So, I'm obsessed with food. It's no secret. I have been travelling for the past five months, and half of my pictures are of delicious local delicacies (ancient ruins and gorgeous churches be damned). When I go to a restaurant, I spend my time pondering which spice gave the chicken that kick or how they made the sauce SO creamy but not heavy.
I have learned a lot about cooking since living (more or less) on my own with a kitchen since September of last year. My "aha" moment occured last fall. My friend had given me a basil plant for a birthday present the previous summer. I LOVE pasta, but really...how much Prego red sauce with fresh basil can one college girl eat? I had no idea what do with all that basil. I Google'd recipes with basil and realized that pesto is made out of basil! WHO KNEW?! I went to the grocery store and carefully selected the required ingredients. I didn't have a food processor, so I hand-chopped the basil, walnuts, parmesan, and garlic and seasoned it with fresh ground pepper and olive oil. (Here's the recipe I used: http://www.101cookbooks.com/archives/001570.html)
It was amazing. I ate that pesto with everything--grilled cheeses, pasta, crackers, baked tomatoes...I savored the taste of all those fresh, whole ingredients mixed together but still distinct. I loved how every time I made it, it tasted a bit different. I could change it easily by adding just a dash of red pepper or a bit of lime juice. I was amazed that I could make such delicious food.
Ever since then, I have been on a quest to learn to cook. Not just how to follow recipes, but how to cook from scratch. You can make almost anything yourself! I mostly made this blog because I've been trying out a ton of new things lately, and I want to remember them. The past four days, we have had barbecue, which means lots of marinade!
The one thing everyone should know about marinade is the main ingredients. As long as you have some sort of oil, some sort of acid (alcohol, wine, vinegar, citrus juice), and a good combination of spices, your marinade should work. The acid breaks down some chemical component of meat, allowing the oil and spices to permeate it. (If you're cooking tough meat, lots of acid will help soften it.) The following recipes encompass my experimentation with marinades!
Sunday, we cooked salmon. My boyfriend's roommate and I couldn't agree on which style would be better, so we tried them both. The boys preferred the first style, but I loved my sweet and tangy variety.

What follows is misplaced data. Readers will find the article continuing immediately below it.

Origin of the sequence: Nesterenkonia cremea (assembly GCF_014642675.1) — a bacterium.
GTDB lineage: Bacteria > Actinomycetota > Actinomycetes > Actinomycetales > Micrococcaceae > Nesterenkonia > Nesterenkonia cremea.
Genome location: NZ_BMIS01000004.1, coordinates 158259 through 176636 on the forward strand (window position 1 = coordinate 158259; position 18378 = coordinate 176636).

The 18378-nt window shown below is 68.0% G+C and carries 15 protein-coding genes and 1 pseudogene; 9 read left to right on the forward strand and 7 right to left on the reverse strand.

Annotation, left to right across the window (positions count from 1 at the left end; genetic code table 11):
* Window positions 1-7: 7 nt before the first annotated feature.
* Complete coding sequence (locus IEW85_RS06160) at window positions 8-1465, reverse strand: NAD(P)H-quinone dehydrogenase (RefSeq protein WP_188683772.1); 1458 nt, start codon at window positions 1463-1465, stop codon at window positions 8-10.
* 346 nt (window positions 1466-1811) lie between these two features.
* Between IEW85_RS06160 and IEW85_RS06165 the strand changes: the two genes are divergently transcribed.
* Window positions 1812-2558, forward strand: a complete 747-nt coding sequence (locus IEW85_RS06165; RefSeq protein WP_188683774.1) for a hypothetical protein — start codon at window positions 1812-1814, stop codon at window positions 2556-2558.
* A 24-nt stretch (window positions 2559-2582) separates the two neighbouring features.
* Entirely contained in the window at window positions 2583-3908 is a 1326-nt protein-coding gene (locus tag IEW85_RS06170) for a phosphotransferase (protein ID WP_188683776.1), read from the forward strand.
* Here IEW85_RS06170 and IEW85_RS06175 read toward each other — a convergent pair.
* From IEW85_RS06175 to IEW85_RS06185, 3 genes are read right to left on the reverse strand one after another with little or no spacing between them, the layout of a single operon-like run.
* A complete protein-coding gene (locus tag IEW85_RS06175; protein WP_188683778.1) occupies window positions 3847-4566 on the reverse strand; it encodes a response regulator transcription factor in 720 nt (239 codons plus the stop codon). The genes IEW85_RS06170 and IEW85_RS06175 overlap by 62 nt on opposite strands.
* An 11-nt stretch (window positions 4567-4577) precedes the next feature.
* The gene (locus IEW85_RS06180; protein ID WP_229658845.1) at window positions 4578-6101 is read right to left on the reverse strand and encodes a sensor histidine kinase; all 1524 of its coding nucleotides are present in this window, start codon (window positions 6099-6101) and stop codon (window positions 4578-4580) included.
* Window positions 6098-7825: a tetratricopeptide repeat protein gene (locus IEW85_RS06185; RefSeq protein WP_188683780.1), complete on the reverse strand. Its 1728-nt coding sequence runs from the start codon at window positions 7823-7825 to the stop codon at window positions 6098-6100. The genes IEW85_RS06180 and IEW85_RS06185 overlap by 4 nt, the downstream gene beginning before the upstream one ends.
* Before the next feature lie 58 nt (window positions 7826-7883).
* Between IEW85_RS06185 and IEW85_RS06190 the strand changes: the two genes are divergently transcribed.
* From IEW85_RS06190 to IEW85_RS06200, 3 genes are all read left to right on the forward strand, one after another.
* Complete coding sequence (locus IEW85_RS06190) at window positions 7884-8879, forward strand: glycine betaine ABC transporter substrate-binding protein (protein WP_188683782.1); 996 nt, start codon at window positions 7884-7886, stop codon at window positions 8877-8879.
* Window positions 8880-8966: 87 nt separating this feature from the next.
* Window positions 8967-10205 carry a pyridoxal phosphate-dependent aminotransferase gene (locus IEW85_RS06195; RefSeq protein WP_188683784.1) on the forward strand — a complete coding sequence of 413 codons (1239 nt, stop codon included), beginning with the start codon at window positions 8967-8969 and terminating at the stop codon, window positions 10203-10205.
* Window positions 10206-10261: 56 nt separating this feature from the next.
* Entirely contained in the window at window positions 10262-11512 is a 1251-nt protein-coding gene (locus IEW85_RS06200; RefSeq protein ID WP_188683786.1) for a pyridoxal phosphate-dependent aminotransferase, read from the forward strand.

We cooked them each the same way: throw everything in an aluminum foil packet and cook on the grill for 8-10 minutes. Our grill was a little hotter than the recommended seafood/fish temperature, but they were still delicious.
Rowan's Salmon and Veggies
assorted veggies (We used red & yellow peppers, onions, and potatoes. If you use potatoes, boil them a bit before. They cook a lot slower than the salmon and other veggies.)
Before you close up the packet, drizzle olive oil on the veggies only.
Brown Sugar Sauce Salmon
Brown Sugar Sauce:
1 part soy sauce
3 parts brown sugar
1+ part mustard
dash of vinegar
salt & pepper to to taste
Combine all on the stovetop until blended.
Marinate them for about an hour before you grill.
As for tonight, I also created some killer sauces.
Barbecue Sauce (used on chicken thighs)
1 part lemon juice
2 parts soy sauce
2 parts vinegar
3 parts ketchup
3 parts brown sugar
salt, chili powder or cayenne (anything spicy), mustard, and pepper to taste
Combine on the stovetop until all blended.
The ideal combination for me is a full flavor--with the right proportions, you can have a sauce that starts tangy, fades to sweet, and finishes spicy. SO SO YUMMY! Remember that the opposite tastes can work to cancel each other out. Too sweet--add more acid (vinegar or lemon). Too tangy--calm it with sugar. Just missing that kick--hot hot hot! Pepper or cayenne will always help.
There were also some tough pork chops to make delicious, and a simple marinade seemed the best bet.
1 part olive oil
1 part vinegar
garlic, salt & pepper to taste
(Yup, that's it. Marinate and then grill. I made a fresh batch to baste them with while grilling, just in case, but it wasn't really necessary. However, make sure not to use the sauce that has touched the raw meat if you decide to baste.)
Finally, my boyfriend's sister Sabine makes an excellent white dip that goes with anything. We put it on bread, bratwurst, and cucumbers. It's really light but has a great flavor.
1 part mayo
1 part Greek yogurt
dash of mustard
dash of lemon juice
garlic & chives to taste
I'm a cooker, not a baker, so sorry about the super vague recipes! My technique usually involves mixing everything and tasting it approximately 15 times, while simultaneously adding microscopic amounts of spices, until I believe it's perfect.